If only they had certain players. If they had drafted or traded for those players things would be different. These are common phrases in the hockey community. Whether it was a failed draft selection, unsuccessful trade, or just daydreaming, fans, the media and even GMs often wish they had certain players playing for their team. For the Minnesota Wild, there are plenty of players out there I’m sure general manager Chuck Fletcher wishes he could have. We’re going to take a look at two players specifically.
After watching Vladimir Tarasenko tear up the NHL the last three seasons, it’s hard to believe that 15 NHL clubs passed on him in the 2010 NHL Draft, that includes the Wild. The team went with Finnish center Mikael Granlund with their 10th overall pick in 2010.
Granlund finally had a breakout year in 2016-17. However, it’s still unclear if he can be consistently productive. The move from center to wing helped his production this year, as it gave him fewer responsibilities and allowed him to focus more on contributing offensively.
The Wild have lacked a sniper since the days of Marian Gaborik. In the past five years, they have successfully found their way into the playoffs but haven’t been able to make it past the second round in any of those seasons. There were times when goaltending was the issue and other times when it was a lack of scoring. If the Wild had Tarasenko, you have to think that he would have made a difference.
What Tarasenko Brings
Having Tarasenko would add speed to an already fast team. His skill and scoring ability would be valuable at five-on- five as well as on the power play. Imagine having a top power play unit of Eric Staal, Nino Niederreiter, Tarasenko, and with Matt Dumba and Zach Parise on the points.
What makes guys like Tarasenko so special is their ability to carry a team when they’re struggling to score. The Wild have plenty of talent offensively. However, a lot of their talent has the tendency to go long streaks without scoring. This is where Tarasenko would be key. It’s almost certain that drafting him would have led to deeper playoff runs, and possibly even a Stanley Cup.
The Wild are known for their strong defensive core. It’s arguably been their biggest strength over the last five years. The difference between them and some of the top teams like the Nashville Predators, Pittsburgh Penguins and Blues is their offensive production.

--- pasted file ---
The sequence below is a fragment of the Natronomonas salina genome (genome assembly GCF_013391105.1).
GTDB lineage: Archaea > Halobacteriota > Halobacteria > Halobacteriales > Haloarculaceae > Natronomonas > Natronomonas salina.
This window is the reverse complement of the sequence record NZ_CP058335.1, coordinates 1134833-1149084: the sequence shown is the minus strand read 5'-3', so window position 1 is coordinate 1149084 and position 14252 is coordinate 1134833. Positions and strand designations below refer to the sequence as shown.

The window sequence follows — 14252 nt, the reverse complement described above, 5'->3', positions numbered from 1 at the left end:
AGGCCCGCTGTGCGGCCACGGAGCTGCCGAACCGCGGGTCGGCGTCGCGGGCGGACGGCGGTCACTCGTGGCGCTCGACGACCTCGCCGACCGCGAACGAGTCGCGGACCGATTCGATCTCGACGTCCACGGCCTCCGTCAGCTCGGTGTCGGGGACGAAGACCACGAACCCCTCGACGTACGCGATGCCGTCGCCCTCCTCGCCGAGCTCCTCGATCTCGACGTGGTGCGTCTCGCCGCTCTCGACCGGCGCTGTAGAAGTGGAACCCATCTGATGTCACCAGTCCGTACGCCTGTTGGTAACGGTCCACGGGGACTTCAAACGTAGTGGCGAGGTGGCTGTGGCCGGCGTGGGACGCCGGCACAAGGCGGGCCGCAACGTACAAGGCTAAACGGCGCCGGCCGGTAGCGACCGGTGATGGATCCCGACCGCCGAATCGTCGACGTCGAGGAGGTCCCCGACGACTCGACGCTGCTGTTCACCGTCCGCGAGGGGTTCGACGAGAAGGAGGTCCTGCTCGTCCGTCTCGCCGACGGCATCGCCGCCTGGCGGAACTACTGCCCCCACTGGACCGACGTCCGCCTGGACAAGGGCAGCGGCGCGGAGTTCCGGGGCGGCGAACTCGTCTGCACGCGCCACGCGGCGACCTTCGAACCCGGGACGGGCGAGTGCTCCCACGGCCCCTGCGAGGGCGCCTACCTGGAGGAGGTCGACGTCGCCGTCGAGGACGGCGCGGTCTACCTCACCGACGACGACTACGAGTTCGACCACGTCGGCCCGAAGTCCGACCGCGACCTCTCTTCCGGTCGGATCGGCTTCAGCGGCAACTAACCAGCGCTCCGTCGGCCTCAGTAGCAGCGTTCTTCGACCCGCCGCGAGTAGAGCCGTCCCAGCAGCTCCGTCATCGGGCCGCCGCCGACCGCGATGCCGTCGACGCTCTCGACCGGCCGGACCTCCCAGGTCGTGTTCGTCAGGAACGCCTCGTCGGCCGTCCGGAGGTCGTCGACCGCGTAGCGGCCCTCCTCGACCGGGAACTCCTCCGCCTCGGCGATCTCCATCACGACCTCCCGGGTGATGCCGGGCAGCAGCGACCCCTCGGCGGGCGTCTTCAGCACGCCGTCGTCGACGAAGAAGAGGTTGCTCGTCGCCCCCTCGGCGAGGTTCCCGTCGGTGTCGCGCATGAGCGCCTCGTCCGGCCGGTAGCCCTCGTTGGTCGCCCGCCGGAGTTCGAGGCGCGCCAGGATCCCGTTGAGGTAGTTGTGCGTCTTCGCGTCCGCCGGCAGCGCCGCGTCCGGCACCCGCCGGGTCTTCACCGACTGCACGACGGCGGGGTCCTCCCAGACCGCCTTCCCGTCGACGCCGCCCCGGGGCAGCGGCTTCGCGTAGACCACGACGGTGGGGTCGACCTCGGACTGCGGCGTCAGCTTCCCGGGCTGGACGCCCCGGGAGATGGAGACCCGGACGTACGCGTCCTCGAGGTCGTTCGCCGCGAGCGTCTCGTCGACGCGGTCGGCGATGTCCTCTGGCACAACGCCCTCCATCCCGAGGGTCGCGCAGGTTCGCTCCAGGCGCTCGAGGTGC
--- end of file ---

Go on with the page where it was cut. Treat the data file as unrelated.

The Wild haven’t had an offensive defenseman since Brent Burns, who was traded after scoring 17 goals in 2010-11. The Wild, along with every other team, had an opportunity to land an offensively gifted d-man in 2007. P.K. Subban was taken 43rd overall by the Montreal Canadiens. Who did the Wild pick with their 1st round pick? A guy named Tyler Cuma. If you haven’t heard of him, it’s because he played one NHL game in his entire career.
Subban has become one of the most well-known players in the NHL. His outgoing personality and high-energy playing style make him one of the most liked, and disliked, players in the League. No matter what anyone thinks of Subban, you can’t deny his offensive skill. In his eight seasons in the NHL, Subban has scored at least 10 goals five times. This is something the Wild would have loved to have on their blue line.
What Subban Brings
If the Wild had drafted Subban, not only would they have solidified their top four defensemen, but they would have added some much needed scoring power on the back end and on the power play. His intensity and the way he carries himself would be contagious in a Wild locker room.
If Subban was taken by the Wild, their top four defenseman would include Subban, Ryan Suter, Jared Spurgeon and Jonas Brodin. That doesn’t include guys like Dumba and Gustav Oloffson, who would likely serve as the third pairing. It’s astounding that someone of Subban’s skill fell to the second round and I have no doubt many other teams, including the Wild, are kicking themselves for it now.